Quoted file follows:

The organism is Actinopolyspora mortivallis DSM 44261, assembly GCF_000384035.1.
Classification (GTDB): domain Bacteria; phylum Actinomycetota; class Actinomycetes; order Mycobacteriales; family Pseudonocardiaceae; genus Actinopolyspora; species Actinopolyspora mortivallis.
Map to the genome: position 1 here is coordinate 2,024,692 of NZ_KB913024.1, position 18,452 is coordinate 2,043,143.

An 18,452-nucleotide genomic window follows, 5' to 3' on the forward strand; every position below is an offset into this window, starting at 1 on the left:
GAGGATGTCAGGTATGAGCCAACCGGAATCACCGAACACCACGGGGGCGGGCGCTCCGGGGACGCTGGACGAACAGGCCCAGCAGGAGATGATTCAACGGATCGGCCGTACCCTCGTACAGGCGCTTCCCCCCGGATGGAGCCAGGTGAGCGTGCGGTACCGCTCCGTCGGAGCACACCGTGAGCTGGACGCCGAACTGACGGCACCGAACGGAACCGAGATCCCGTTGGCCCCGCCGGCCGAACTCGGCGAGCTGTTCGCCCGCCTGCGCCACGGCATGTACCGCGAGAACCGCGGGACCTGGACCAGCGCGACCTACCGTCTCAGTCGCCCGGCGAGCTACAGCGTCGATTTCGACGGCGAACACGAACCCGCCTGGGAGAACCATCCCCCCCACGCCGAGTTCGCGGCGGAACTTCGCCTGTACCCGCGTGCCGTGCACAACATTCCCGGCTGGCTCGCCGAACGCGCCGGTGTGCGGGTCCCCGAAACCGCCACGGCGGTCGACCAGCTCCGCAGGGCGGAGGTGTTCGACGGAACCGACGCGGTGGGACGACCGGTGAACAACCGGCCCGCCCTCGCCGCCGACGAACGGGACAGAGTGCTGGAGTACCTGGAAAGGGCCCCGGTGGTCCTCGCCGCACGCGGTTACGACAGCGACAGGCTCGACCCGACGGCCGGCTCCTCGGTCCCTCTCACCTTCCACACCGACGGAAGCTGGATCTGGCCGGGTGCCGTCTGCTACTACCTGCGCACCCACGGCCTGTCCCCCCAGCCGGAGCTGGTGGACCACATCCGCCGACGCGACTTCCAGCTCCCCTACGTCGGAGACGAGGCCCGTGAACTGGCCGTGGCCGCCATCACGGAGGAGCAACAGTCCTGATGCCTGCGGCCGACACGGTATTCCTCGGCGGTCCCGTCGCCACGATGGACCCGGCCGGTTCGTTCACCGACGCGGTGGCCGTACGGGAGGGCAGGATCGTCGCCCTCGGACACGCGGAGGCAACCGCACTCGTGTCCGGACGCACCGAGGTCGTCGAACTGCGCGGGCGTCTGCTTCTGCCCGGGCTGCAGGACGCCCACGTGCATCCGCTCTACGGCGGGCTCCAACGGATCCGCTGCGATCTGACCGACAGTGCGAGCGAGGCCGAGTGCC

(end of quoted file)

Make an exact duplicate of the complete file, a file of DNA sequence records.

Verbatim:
The organism is Actinopolyspora mortivallis DSM 44261, assembly GCF_000384035.1.
Classification (GTDB): domain Bacteria; phylum Actinomycetota; class Actinomycetes; order Mycobacteriales; family Pseudonocardiaceae; genus Actinopolyspora; species Actinopolyspora mortivallis.
Map to the genome: position 1 here is coordinate 2,024,692 of NZ_KB913024.1, position 18,452 is coordinate 2,043,143.

An 18,452-nucleotide genomic window follows, 5' to 3' on the forward strand; every position below is an offset into this window, starting at 1 on the left:
GAGGATGTCAGGTATGAGCCAACCGGAATCACCGAACACCACGGGGGCGGGCGCTCCGGGGACGCTGGACGAACAGGCCCAGCAGGAGATGATTCAACGGATCGGCCGTACCCTCGTACAGGCGCTTCCCCCCGGATGGAGCCAGGTGAGCGTGCGGTACCGCTCCGTCGGAGCACACCGTGAGCTGGACGCCGAACTGACGGCACCGAACGGAACCGAGATCCCGTTGGCCCCGCCGGCCGAACTCGGCGAGCTGTTCGCCCGCCTGCGCCACGGCATGTACCGCGAGAACCGCGGGACCTGGACCAGCGCGACCTACCGTCTCAGTCGCCCGGCGAGCTACAGCGTCGATTTCGACGGCGAACACGAACCCGCCTGGGAGAACCATCCCCCCCACGCCGAGTTCGCGGCGGAACTTCGCCTGTACCCGCGTGCCGTGCACAACATTCCCGGCTGGCTCGCCGAACGCGCCGGTGTGCGGGTCCCCGAAACCGCCACGGCGGTCGACCAGCTCCGCAGGGCGGAGGTGTTCGACGGAACCGACGCGGTGGGACGACCGGTGAACAACCGGCCCGCCCTCGCCGCCGACGAACGGGACAGAGTGCTGGAGTACCTGGAAAGGGCCCCGGTGGTCCTCGCCGCACGCGGTTACGACAGCGACAGGCTCGACCCGACGGCCGGCTCCTCGGTCCCTCTCACCTTCCACACCGACGGAAGCTGGATCTGGCCGGGTGCCGTCTGCTACTACCTGCGCACCCACGGCCTGTCCCCCCAGCCGGAGCTGGTGGACCACATCCGCCGACGCGACTTCCAGCTCCCCTACGTCGGAGACGAGGCCCGTGAACTGGCCGTGGCCGCCATCACGGAGGAGCAACAGTCCTGATGCCTGCGGCCGACACGGTATTCCTCGGCGGTCCCGTCGCCACGATGGACCCGGCCGGTTCGTTCACCGACGCGGTGGCCGTACGGGAGGGCAGGATCGTCGCCCTCGGACACGCGGAGGCAACCGCACTCGTGTCCGGACGCACCGAGGTCGTCGAACTGCGCGGGCGTCTGCTTCTGCCCGGGCTGCAGGACGCCCACGTGCATCCGCTCTACGGCGGGCTCCAACGGATCCGCTGCGATCTGACCGACAGTGCGAGCGAGGCCGAGTGCC